Christians and Muslims in Britain issued a joint statement expressing sympathy for the families of victims in Thursday's London attacks, as British society leaders pushed to prevent a backlash against Muslims.
The Muslim Council of Britain and Churches Together in Britain and Ireland pointed toward the scriptures and traditions of both communities to repudiate the violence that killed 50 and injured hundreds.
"We continue to resist all attempts to associate our communities with the hateful acts of any minority who claim falsely to represent us. In the present uncertainties, we look to all community leaders to give an example of wisdom, tolerance and compassion," they said in a statement.
The statement also noted that much has been achieved in recent years as the two communities worked together to understand each other and their differences.
In a separate statement posted online, the assistant general secretary of Churches Together wrote a prayer asking God to "protect our Muslim neighbors form revenge attacks."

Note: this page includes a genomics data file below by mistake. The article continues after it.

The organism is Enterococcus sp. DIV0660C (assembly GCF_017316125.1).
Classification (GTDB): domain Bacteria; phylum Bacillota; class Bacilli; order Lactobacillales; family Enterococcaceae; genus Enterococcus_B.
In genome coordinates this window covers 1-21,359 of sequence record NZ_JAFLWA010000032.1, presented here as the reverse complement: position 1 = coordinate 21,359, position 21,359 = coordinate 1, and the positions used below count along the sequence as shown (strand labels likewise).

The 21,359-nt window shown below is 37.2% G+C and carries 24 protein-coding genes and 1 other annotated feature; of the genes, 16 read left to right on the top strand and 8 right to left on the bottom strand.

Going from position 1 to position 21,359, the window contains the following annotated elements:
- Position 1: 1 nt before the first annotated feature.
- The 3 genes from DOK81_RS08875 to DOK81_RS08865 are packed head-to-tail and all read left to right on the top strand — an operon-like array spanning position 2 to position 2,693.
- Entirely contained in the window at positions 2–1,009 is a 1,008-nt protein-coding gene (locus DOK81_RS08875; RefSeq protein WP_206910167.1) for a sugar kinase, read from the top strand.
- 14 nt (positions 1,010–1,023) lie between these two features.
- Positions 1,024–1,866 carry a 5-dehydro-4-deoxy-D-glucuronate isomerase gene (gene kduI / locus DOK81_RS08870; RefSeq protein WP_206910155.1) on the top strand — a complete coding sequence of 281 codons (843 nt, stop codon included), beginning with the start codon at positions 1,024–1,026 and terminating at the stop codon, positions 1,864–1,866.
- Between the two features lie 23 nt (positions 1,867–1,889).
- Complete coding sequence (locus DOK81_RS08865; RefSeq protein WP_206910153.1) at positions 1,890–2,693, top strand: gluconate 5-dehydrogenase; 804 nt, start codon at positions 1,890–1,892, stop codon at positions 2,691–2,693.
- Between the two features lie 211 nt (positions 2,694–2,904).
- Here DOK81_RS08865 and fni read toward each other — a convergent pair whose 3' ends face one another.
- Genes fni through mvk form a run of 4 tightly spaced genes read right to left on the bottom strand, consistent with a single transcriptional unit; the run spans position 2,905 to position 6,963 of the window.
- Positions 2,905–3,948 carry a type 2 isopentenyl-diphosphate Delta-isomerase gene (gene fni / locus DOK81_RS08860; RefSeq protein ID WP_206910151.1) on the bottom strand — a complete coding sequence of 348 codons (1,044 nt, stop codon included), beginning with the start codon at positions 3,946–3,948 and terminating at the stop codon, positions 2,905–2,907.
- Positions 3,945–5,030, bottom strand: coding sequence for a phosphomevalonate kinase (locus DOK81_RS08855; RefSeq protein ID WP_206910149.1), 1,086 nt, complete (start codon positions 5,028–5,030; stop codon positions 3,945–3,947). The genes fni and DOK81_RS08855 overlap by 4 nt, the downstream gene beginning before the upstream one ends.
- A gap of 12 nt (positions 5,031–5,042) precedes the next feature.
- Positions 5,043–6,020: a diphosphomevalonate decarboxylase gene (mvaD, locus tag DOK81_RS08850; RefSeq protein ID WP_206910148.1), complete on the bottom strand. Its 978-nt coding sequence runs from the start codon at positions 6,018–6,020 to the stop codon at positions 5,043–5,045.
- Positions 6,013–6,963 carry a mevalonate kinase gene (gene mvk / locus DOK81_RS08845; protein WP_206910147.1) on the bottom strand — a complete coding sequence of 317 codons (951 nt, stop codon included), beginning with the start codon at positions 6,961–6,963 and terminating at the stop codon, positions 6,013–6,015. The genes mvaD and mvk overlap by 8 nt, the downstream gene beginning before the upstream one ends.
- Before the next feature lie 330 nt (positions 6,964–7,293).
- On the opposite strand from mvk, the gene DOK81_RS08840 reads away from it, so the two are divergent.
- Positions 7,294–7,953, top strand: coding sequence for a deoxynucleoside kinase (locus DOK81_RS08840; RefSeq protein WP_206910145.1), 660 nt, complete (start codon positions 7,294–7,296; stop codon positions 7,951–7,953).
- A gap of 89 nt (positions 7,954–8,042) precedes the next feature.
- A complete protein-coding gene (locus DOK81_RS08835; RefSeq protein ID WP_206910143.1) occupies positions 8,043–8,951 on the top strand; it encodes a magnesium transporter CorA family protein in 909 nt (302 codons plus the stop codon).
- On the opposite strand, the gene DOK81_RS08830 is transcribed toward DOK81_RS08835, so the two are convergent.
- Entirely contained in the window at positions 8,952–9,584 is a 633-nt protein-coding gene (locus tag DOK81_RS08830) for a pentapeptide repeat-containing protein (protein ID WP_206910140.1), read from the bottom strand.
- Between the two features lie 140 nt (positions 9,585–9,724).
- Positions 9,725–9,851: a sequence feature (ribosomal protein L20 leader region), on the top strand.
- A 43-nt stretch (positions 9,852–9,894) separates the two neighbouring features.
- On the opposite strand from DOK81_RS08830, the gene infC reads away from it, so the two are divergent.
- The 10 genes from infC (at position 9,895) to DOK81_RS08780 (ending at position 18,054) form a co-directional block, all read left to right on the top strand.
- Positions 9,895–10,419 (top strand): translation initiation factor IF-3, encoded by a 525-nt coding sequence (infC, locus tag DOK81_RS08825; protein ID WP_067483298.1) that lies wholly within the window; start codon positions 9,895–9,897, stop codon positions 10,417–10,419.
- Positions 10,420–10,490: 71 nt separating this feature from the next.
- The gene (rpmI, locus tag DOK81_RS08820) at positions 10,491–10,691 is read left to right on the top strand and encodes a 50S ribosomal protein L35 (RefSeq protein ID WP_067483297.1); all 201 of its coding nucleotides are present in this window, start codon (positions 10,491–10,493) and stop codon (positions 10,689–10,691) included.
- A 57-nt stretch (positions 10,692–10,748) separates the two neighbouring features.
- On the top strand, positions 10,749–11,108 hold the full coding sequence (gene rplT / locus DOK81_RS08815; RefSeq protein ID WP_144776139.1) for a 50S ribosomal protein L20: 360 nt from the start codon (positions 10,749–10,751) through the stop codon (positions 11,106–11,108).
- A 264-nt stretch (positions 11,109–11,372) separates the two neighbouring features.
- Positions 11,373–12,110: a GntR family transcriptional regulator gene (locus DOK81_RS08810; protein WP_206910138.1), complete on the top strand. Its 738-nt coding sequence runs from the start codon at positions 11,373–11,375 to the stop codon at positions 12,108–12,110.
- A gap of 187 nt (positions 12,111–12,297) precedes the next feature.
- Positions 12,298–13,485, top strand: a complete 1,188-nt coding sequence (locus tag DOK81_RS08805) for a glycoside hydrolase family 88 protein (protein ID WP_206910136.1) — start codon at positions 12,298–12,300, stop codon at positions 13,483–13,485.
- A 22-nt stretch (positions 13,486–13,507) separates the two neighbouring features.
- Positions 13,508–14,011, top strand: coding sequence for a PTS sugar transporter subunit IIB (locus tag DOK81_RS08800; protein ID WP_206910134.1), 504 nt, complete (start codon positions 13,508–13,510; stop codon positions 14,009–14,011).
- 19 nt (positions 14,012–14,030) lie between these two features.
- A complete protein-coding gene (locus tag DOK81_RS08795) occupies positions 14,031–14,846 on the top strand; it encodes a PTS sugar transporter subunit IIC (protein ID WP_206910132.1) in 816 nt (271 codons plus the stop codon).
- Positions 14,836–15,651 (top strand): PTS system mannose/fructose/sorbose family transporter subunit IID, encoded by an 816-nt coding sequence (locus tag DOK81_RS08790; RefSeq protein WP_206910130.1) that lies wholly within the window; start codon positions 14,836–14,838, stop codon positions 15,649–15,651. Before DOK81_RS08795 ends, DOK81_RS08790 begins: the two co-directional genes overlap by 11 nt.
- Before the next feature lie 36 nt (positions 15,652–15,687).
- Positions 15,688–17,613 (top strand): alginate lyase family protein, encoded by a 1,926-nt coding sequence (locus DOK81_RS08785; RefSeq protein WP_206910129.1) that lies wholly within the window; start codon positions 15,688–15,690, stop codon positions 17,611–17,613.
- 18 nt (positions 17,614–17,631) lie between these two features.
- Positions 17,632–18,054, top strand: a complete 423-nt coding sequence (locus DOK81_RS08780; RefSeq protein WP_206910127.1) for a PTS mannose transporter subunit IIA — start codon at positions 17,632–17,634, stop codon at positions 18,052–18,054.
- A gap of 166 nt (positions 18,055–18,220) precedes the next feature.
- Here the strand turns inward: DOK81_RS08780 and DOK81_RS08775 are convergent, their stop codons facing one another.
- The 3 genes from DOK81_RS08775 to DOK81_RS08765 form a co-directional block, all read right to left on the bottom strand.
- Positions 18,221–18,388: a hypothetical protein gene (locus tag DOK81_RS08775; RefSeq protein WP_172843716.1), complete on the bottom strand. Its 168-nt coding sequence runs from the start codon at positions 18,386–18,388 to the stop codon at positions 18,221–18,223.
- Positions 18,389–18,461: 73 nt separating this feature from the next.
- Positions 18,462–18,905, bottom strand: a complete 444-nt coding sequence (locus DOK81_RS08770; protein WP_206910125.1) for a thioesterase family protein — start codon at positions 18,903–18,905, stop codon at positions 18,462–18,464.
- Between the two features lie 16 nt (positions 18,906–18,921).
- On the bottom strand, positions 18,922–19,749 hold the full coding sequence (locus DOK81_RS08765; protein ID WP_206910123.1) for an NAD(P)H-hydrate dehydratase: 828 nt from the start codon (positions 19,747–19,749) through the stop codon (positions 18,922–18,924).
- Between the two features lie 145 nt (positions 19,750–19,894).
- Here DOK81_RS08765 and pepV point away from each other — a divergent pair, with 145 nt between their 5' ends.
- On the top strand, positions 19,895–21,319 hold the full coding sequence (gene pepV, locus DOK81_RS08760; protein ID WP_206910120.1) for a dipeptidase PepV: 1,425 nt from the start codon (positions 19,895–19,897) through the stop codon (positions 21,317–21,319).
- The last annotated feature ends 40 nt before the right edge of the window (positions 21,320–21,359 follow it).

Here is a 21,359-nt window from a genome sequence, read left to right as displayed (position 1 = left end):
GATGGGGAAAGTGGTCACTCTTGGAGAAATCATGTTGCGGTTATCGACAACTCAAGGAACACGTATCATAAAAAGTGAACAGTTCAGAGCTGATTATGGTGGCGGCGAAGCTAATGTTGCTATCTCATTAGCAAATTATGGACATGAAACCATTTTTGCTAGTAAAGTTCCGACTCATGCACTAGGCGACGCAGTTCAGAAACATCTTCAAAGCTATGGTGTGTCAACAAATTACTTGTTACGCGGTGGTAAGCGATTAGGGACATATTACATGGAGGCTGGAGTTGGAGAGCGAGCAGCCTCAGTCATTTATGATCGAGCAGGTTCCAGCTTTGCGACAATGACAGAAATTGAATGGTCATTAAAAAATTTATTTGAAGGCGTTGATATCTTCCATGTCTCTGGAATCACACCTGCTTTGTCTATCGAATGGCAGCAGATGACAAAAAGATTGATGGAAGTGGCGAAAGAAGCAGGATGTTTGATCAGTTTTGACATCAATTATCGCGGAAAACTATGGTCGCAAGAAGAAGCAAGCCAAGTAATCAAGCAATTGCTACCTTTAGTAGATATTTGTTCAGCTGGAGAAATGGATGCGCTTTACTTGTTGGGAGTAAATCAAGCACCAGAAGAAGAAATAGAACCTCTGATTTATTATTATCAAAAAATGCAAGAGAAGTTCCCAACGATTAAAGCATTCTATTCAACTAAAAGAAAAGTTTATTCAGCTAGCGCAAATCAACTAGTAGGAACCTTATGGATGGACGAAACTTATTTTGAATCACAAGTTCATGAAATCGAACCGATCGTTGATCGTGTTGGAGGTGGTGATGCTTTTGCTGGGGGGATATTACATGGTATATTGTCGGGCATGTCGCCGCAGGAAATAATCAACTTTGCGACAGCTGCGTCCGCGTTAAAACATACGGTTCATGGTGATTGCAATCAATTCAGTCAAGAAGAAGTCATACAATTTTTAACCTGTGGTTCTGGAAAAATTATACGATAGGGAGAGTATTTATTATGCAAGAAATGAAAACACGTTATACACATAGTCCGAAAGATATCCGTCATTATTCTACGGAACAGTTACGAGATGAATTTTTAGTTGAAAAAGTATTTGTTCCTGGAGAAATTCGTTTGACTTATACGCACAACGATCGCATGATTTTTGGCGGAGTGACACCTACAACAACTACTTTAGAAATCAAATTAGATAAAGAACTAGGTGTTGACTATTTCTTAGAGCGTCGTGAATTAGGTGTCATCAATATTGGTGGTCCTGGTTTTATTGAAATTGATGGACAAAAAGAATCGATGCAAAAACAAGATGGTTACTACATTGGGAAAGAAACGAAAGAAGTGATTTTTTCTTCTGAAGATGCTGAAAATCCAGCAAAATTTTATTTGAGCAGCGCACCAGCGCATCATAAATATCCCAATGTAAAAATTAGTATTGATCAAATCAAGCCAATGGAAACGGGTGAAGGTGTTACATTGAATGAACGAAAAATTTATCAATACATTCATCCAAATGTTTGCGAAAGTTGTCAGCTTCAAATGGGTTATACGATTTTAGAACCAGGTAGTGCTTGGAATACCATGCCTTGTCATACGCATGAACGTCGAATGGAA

Similarly, the Secretary General of the Muslim Council expressed hope that "we will remain together in our time of crisis and not allow extremists to divide us," according to the Telegraph.
Meanwhile, British Prime Minister Tony Blair welcomed the comments by the Council, and said a "vast and overwhelming majority of Muslims, here and abroad, are decent and law-abiding people who abhor this act of terrorism every bit as much as we do."
Both Blair and police leadership repeatedly cautioned against targetting out Muslims in the aftermath of the attacks.
According to the Guardian, police officials met with representatives of the Muslim community at an emergency meeting of the Muslim Safety Forum to assure them their protection from hate crimes.
Nonetheless, Azad Ali, chair of the Muslim Council, said he believes "this is the biggest test for community relations."
"The years of planning, of ifs and buts - now the time has come," said Ali. "Our concern is of the potential backlash. We have already received numerous reports of spitting, verbal abuse and attacks."
Police said they would respond robustly to any hate crimes.
"Our aim is to prevent a backlash, we've got to work hard to prevent tensions and deal robustly with any incidents that arise," said Assistant Chief Constable Rob Beckly, head of the Association of Chief Police Officers on policing faith-based communities.